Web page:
The ongoing war between Goon-led Imperium and PanFam doesn’t nearly make as much headlines as other wars in EVE Online have – and rightly so, unfortunately.
That’s not to say nothing’s happening – there’s fighting going on pretty much around the clock, every day. However, measured by the huge number of players involved the amount of destruction happening is rather miniscule. ISK-wise the highest damage isn’t done when combat fleets clash, but far off the front lines whenever yet another ratter or miner gets caught with their pants down by the other side’s raiding patrols or even third parties looking for easy kills.
I believe the main reason for this is that there’s actually not much at stake for both sides. Goons have stated from the beginning that they have no intention to hold on to whatever space they manage to take from us. Which means that, once they’re gone, we’ll just take it back. It’s not like anyone but Goons would be able to stop us from doing that.
As for ISK-damage done, that doesn’t matter a whole lot either. Both coalitions are more than capable of replacing any ships, citadels and whatever else the war might claim many times over.
Until now there’s been only one important and numbers-wise relatively huge fight – which Lakisa and I unfortunately missed due to it being very early in the morning in our timezone – after Goons had managed to reinforce the infrastructure hub in SH1-6P, our coalition’s main staging system. Had they succeeded to destroy it our position in this war would’ve been severely weakened. Our forces won that battle pretty decidedly and the I-hub was saved.
That linked article also talks a bit about the game’s current sovereignty mechanics. As usual you can read about it in more detail on EVE Uni’s Wiki, if you’re so inclined. This system, referred to as Fozzie Sov by most players, is in the game since 2015 when it replaced the Dominion Sov system introduced in 2009.
No one really likes Fozzie Sov much, just like no one really liked Dominion Sov. Or the system before that. The thing is – apart from the fact that MMO gamers in general and EVE bittervets in particular are never happy anyway – I don’t think it’s at all possible to devise a sov system that favours neither attacker nor defender too much and completely negates waiting periods and the chance for a whole lot of boredom.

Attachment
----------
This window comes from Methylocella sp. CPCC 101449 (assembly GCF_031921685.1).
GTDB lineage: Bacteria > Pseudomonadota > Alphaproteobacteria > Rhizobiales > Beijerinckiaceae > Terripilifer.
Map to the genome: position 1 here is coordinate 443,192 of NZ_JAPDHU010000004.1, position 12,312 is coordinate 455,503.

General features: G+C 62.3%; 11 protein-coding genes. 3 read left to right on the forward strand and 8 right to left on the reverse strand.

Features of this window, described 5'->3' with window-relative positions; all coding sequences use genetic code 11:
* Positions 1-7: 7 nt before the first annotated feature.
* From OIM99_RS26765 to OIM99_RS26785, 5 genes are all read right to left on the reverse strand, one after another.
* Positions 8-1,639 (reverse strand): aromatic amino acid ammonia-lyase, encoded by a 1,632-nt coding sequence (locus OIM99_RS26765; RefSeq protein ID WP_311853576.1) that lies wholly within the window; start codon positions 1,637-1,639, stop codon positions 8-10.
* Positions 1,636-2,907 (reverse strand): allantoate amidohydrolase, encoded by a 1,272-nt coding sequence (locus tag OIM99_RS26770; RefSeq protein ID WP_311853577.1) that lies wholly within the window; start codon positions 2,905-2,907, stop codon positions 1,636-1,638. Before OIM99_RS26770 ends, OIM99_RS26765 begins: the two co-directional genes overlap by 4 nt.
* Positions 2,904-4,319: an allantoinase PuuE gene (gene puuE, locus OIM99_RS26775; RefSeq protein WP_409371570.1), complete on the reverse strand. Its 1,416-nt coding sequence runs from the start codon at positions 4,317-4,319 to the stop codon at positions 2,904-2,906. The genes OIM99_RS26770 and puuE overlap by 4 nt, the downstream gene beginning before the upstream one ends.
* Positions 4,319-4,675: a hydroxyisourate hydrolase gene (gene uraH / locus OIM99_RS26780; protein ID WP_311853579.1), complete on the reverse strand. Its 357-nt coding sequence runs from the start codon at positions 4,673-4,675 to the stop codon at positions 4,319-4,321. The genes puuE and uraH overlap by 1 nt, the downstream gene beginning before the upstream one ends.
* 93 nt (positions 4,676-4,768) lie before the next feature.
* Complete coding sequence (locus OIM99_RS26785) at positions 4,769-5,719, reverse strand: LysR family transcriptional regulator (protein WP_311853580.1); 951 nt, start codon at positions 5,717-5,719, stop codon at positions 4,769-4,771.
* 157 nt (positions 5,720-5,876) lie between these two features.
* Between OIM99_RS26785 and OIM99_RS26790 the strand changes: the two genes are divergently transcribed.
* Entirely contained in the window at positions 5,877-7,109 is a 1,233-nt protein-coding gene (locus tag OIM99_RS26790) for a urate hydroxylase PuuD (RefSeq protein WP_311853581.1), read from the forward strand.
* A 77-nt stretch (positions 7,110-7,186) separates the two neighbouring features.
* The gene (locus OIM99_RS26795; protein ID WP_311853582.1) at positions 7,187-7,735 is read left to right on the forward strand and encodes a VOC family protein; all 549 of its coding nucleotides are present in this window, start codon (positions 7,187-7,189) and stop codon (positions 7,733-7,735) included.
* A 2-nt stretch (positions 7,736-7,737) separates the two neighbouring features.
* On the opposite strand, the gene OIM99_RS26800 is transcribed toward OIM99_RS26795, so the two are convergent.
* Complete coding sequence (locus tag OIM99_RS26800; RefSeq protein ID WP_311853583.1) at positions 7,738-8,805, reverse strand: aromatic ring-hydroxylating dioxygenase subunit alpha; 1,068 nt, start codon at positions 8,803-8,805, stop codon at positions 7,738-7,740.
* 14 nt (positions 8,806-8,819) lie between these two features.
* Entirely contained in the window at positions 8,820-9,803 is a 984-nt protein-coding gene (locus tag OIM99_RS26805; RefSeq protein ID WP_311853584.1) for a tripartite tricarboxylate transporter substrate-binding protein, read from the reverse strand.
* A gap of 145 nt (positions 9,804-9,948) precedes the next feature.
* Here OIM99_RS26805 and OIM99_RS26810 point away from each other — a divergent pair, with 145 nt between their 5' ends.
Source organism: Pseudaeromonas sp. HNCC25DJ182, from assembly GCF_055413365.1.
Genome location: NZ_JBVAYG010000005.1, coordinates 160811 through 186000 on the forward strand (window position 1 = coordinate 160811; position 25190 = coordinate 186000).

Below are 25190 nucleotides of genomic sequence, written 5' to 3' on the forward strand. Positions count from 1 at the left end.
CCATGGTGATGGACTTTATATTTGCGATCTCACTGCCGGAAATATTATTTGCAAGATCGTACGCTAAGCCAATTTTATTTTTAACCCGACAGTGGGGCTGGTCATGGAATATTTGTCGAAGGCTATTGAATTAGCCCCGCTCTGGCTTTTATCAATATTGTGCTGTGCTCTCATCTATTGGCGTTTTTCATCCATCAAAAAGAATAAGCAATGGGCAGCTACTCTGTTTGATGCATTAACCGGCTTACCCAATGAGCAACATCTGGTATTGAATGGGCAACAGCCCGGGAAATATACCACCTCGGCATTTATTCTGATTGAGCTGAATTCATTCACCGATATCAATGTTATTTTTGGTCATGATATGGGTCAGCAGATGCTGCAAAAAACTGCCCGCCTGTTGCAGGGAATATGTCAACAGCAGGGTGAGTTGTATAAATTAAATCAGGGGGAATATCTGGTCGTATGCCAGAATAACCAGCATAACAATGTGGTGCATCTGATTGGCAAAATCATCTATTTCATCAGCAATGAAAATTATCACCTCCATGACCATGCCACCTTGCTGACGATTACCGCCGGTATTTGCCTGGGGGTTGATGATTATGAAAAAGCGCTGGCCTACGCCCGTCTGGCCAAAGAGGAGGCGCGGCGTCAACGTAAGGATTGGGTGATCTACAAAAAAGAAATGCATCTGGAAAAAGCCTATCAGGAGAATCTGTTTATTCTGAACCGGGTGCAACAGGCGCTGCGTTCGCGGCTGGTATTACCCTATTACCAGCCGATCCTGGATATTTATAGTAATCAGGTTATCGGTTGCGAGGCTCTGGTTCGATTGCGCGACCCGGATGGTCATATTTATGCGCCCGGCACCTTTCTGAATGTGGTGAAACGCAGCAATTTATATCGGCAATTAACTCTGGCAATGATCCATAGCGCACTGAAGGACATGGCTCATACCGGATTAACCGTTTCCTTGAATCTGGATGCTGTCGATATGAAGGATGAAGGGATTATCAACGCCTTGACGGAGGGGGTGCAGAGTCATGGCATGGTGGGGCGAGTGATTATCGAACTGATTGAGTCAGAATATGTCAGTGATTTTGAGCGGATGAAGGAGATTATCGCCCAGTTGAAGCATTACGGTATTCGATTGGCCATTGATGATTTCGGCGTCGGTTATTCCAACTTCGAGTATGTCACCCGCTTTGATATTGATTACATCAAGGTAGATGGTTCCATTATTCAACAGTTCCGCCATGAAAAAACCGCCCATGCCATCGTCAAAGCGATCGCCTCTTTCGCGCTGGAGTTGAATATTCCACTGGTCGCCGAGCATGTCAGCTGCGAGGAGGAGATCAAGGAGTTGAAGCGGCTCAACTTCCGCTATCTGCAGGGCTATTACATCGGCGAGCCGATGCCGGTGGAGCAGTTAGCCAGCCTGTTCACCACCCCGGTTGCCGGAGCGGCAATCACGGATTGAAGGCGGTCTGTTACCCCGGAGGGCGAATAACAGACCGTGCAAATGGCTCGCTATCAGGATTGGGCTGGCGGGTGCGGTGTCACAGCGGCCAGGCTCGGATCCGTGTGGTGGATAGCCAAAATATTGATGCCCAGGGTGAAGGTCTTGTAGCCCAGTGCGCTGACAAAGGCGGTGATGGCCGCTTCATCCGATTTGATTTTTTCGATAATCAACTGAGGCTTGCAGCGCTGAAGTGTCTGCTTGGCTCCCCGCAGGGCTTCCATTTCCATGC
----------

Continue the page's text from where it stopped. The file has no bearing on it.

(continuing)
That’s because you can’t actually force either side of a conflict to do anything. Whenever the attackers have reinforced a thing there has to always be a timer after which they have to come back and do another thing, so the defenders have a chance to react. There’s three possible scenarios for that to go down.
One – The defenders decide to not show up, either because they know they can’t win or they just don’t care. Everyone’s bored.
Two – The defenders show up in force, so much so that the attackers don’t like their chances and retreat or don’t show up in the first place. Everyone’s bored.
Three – Actual fighting happens, at least one side is happy. Probably the other side too, because considering the alternatives EVE’s PvPers generally like to get a fight at all, even if it doesn’t go their way in the end.
So no matter how the sov system works there will always be a good chance that you’re forming up for nothing.
That being said, last Sunday we were treated to an example of how fun Fozzie Sov can actually be. We lost the objective in the end, but most of us agreed that it was the most fun we’d had in quite a while.
Goons had reinforced some stuff in our home region Vale of the Silent, and we formed up in force to defend. Once the timer was up command nodes would begin to spawn randomly anywhere in the Z-DO53 constellation’s systems. PL and us formed a joint Muninn fleet, Horde came in Eagles.